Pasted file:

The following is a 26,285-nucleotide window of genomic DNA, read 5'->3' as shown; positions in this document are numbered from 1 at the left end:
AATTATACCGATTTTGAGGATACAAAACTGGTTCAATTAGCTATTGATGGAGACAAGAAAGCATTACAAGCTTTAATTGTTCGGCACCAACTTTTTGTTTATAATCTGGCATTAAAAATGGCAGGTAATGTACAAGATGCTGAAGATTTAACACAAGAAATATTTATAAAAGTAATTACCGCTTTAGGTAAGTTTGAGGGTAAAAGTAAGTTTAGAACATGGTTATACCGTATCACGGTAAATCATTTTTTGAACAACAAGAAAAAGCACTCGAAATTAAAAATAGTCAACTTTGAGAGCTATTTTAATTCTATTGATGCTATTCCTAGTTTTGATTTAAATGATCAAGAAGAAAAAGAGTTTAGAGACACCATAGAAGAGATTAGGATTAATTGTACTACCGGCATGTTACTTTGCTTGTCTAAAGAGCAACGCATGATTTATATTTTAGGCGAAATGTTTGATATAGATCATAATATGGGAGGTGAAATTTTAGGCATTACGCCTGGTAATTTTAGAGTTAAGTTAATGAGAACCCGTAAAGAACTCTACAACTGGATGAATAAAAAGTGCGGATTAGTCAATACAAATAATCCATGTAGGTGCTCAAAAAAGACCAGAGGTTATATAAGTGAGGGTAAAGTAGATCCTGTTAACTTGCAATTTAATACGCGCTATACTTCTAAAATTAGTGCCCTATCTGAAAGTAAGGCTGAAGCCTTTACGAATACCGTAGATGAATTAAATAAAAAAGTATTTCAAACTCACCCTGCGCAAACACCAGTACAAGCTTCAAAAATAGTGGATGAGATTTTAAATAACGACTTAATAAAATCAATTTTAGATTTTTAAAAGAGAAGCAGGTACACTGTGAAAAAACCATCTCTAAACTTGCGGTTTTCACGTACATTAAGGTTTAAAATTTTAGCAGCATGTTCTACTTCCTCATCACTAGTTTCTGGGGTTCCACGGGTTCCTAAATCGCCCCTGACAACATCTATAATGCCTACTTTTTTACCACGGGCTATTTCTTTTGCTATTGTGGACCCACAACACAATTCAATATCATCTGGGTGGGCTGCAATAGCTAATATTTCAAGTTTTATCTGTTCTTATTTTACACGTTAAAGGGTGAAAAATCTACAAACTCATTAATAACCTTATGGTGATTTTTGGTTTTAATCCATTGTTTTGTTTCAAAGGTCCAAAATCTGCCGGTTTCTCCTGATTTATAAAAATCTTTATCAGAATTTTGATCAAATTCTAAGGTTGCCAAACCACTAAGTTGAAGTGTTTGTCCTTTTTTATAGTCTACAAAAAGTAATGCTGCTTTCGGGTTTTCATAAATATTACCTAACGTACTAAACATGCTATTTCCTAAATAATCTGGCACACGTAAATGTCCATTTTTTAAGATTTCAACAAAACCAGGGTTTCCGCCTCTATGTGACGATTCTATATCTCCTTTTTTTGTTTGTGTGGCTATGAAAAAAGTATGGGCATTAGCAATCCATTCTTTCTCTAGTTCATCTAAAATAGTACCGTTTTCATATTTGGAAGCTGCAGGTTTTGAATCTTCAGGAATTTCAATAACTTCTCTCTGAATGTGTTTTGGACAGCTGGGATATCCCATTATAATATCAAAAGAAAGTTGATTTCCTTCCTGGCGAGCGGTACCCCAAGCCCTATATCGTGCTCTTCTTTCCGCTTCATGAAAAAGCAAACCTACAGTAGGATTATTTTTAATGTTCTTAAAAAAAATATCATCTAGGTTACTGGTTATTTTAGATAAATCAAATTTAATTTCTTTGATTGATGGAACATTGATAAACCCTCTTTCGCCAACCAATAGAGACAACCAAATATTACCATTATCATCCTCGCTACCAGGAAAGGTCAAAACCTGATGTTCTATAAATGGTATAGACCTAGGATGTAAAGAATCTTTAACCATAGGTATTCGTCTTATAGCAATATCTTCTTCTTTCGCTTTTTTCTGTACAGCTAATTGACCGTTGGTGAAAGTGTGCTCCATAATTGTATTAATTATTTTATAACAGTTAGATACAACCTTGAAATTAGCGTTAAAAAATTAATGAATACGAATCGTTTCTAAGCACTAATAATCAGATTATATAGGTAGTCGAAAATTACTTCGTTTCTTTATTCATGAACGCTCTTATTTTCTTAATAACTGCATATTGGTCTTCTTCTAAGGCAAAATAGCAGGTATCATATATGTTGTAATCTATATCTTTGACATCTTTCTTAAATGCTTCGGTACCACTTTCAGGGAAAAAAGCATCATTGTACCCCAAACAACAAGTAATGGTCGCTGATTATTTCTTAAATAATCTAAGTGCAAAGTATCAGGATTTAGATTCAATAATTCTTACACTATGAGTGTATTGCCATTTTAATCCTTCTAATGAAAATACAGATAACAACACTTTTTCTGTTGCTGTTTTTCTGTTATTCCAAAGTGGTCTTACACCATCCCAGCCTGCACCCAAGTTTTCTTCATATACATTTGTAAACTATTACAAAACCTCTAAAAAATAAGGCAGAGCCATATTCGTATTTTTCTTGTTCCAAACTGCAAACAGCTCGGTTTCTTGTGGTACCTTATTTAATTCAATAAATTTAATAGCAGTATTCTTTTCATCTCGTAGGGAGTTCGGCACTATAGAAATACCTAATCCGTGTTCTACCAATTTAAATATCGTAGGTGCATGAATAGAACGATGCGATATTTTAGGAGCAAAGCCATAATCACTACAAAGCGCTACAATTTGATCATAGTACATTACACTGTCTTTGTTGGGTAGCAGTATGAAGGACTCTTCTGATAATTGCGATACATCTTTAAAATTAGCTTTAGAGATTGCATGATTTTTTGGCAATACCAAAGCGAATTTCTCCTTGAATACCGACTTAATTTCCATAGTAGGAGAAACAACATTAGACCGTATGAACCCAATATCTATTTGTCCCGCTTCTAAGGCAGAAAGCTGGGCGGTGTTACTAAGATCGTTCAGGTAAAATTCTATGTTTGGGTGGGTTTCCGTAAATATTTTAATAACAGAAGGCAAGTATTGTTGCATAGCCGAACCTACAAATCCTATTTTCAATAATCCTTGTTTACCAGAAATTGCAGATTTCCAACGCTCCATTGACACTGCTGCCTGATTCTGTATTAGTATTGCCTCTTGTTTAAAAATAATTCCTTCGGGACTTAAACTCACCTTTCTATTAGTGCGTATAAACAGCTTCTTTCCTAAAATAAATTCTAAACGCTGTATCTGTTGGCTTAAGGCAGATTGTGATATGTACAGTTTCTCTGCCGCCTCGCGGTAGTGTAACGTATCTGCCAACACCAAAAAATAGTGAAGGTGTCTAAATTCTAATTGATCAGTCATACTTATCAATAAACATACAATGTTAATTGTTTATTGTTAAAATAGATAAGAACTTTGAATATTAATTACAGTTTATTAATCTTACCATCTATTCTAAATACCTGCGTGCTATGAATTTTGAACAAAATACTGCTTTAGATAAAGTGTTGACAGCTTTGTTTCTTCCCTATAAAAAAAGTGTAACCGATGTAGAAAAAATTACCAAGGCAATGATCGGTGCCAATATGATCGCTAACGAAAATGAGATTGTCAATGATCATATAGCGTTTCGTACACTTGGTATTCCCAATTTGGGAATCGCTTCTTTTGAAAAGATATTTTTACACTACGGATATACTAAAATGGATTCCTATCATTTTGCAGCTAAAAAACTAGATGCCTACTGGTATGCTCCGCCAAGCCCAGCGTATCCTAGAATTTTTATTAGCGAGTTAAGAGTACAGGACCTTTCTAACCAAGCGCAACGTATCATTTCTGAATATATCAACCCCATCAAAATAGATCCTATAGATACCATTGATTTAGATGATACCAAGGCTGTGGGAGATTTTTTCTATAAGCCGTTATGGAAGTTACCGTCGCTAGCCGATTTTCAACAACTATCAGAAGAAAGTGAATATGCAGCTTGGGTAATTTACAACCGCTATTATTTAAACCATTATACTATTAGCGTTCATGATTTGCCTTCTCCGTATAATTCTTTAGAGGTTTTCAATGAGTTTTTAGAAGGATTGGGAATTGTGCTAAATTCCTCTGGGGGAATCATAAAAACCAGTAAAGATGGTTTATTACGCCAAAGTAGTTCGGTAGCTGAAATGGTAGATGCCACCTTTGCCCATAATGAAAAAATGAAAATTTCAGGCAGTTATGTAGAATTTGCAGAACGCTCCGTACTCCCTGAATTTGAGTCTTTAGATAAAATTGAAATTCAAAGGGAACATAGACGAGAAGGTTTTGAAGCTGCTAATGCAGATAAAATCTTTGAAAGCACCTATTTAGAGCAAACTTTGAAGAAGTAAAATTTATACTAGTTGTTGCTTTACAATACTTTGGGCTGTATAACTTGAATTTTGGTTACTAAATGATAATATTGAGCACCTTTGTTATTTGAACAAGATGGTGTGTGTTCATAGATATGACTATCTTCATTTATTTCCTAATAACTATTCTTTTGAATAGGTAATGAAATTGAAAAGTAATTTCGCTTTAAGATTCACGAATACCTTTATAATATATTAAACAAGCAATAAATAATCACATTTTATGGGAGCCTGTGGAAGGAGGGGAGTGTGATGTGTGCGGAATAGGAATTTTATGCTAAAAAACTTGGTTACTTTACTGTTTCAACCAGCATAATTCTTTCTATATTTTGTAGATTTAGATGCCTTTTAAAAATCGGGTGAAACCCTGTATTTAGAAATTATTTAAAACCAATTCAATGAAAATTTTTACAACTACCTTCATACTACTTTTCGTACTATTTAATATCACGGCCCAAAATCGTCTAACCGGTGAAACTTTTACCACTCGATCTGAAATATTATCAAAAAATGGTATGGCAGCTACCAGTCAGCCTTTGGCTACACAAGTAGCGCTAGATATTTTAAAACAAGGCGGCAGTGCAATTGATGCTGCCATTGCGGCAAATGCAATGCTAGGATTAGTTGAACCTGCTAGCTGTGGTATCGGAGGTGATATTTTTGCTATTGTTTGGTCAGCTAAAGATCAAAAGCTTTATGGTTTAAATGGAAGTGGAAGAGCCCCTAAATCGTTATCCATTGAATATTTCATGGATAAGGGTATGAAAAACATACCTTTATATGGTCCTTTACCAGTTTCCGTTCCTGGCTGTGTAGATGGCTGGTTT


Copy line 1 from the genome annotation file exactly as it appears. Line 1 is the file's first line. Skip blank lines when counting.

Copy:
The following is a 26,285-nucleotide window of genomic DNA, read 5'->3' as shown; positions in this document are numbered from 1 at the left end: